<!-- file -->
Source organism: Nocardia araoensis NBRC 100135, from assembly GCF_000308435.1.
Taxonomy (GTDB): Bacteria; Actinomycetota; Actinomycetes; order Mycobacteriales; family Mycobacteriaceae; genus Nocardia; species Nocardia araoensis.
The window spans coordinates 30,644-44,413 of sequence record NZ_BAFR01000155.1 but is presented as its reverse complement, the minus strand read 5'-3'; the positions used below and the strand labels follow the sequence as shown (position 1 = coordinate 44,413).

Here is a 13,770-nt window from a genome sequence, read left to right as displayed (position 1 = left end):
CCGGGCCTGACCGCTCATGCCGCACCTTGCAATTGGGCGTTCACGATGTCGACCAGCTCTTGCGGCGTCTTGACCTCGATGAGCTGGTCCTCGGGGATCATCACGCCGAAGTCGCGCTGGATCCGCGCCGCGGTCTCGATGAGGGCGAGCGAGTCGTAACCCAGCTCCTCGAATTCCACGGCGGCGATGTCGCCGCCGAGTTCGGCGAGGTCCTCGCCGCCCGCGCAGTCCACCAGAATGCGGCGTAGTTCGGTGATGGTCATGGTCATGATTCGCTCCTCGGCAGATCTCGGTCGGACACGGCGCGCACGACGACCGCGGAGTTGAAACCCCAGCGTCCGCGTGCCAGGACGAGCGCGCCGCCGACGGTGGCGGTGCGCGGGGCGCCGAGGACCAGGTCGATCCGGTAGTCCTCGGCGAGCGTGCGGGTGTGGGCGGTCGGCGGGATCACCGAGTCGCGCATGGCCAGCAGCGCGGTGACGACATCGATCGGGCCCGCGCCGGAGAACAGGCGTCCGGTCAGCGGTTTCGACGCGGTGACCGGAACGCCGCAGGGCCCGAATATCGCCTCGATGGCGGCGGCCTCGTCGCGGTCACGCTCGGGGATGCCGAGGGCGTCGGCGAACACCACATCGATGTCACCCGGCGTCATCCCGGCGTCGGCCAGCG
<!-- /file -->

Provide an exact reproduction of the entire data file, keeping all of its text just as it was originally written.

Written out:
Source organism: Nocardia araoensis NBRC 100135, from assembly GCF_000308435.1.
Taxonomy (GTDB): Bacteria; Actinomycetota; Actinomycetes; order Mycobacteriales; family Mycobacteriaceae; genus Nocardia; species Nocardia araoensis.
The window spans coordinates 30,644-44,413 of sequence record NZ_BAFR01000155.1 but is presented as its reverse complement, the minus strand read 5'-3'; the positions used below and the strand labels follow the sequence as shown (position 1 = coordinate 44,413).

Here is a 13,770-nt window from a genome sequence, read left to right as displayed (position 1 = left end):
CCGGGCCTGACCGCTCATGCCGCACCTTGCAATTGGGCGTTCACGATGTCGACCAGCTCTTGCGGCGTCTTGACCTCGATGAGCTGGTCCTCGGGGATCATCACGCCGAAGTCGCGCTGGATCCGCGCCGCGGTCTCGATGAGGGCGAGCGAGTCGTAACCCAGCTCCTCGAATTCCACGGCGGCGATGTCGCCGCCGAGTTCGGCGAGGTCCTCGCCGCCCGCGCAGTCCACCAGAATGCGGCGTAGTTCGGTGATGGTCATGGTCATGATTCGCTCCTCGGCAGATCTCGGTCGGACACGGCGCGCACGACGACCGCGGAGTTGAAACCCCAGCGTCCGCGTGCCAGGACGAGCGCGCCGCCGACGGTGGCGGTGCGCGGGGCGCCGAGGACCAGGTCGATCCGGTAGTCCTCGGCGAGCGTGCGGGTGTGGGCGGTCGGCGGGATCACCGAGTCGCGCATGGCCAGCAGCGCGGTGACGACATCGATCGGGCCCGCGCCGGAGAACAGGCGTCCGGTCAGCGGTTTCGACGCGGTGACCGGAACGCCGCAGGGCCCGAATATCGCCTCGATGGCGGCGGCCTCGTCGCGGTCACGCTCGGGGATGCCGAGGGCGTCGGCGAACACCACATCGATGTCACCCGGCGTCATCCCGGCGTCGGCCAGCG